When an employee leaves the organization, he along with him also takes the knowledge, company policies, and strategies along with him to the competitor. Moreover, selecting another candidate and aligning him to company culture add another cost to the organization. Although the problem of employee retention has been in existence since a long time, the problem is getting grimmer and serious with time. In this context, it is important for companies to retain their employees. This has led to an increased interest in research in the area of Employee Retention.
Employee retention is the set of tools, processes and techniques that HR managers shall use to encourage employees to be in the organization for maximum amount of time. The main objective of employee retention processes is to reduce the voluntary turnover. It is important to note that these are not just a set of HR practices but it also requires an understanding of the psyche of the employees and their interrelationships with their subordinates and managers. This paper does a literature review of the various research papers that have been published in this area.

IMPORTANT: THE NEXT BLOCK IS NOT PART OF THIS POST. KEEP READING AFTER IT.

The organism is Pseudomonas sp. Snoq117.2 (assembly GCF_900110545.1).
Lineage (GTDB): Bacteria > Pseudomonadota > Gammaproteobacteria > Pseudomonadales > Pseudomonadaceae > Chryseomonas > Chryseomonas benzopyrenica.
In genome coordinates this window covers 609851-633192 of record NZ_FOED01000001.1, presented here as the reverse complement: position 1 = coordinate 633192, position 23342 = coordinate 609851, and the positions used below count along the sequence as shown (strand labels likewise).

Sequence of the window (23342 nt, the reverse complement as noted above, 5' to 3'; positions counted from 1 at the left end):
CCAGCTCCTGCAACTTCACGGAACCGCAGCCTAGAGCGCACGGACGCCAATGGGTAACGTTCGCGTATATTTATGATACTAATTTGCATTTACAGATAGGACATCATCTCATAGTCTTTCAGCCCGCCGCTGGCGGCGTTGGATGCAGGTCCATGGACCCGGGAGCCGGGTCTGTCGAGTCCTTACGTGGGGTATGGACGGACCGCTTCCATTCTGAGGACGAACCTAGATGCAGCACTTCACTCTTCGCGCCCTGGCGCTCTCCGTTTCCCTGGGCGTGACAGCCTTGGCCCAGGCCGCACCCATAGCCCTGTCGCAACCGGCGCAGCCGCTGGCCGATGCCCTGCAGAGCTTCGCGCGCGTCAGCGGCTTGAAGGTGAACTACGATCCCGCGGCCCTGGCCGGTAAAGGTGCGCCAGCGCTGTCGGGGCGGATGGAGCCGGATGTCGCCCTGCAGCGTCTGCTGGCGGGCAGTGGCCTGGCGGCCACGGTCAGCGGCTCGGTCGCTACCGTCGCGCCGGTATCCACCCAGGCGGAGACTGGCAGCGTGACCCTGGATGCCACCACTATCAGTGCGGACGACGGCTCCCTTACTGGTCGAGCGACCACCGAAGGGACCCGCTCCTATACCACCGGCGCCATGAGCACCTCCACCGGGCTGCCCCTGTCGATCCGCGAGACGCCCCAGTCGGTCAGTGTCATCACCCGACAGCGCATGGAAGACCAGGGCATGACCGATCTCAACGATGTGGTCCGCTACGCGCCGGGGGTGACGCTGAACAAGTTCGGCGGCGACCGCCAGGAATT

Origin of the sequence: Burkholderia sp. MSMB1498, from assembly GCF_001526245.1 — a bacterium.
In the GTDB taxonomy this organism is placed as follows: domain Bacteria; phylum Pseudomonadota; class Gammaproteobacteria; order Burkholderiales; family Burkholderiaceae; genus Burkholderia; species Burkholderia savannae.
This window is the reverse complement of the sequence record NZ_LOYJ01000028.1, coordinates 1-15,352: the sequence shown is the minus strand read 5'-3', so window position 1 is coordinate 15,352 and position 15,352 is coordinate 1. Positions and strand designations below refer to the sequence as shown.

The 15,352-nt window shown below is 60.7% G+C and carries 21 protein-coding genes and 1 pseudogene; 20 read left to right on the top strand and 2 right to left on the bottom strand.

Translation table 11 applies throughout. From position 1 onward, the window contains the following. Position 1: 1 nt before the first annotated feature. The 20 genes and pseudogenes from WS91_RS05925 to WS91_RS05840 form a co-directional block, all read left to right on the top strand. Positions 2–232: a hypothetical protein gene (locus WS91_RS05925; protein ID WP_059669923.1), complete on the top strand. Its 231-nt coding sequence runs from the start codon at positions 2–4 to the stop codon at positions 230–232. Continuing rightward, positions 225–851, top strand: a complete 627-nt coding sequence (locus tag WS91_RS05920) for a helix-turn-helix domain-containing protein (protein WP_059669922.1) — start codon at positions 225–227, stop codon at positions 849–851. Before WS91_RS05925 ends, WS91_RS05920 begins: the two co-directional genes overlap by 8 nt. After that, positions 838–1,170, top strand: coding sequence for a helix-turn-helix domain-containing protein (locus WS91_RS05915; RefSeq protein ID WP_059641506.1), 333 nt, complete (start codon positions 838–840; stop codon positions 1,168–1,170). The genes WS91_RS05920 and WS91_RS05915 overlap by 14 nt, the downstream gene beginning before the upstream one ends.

The research focusing on reasons on voluntary turnover by employees has mainly pointed out two categories of reasons: family (personal) reasons or professional reasons. Often, employees leaving the organization leave it because they do not find a fit between the organizational goals and their own goals. One of the propositions on why employees leave is based on the fact that employees are having a psychological contract with the organization where each has a set of expected outcomes from the other party. If an employee feels that the organization is not fulfilling its duty in terms of what it owes to the employee, he is more likely to quit the job (Vos and Megank, 2007). Job dissatisfaction among an employee may be the result of job stress, repetitive work, ambiguous role or excessive workload. Economic factors such as pay, rewards, bonuses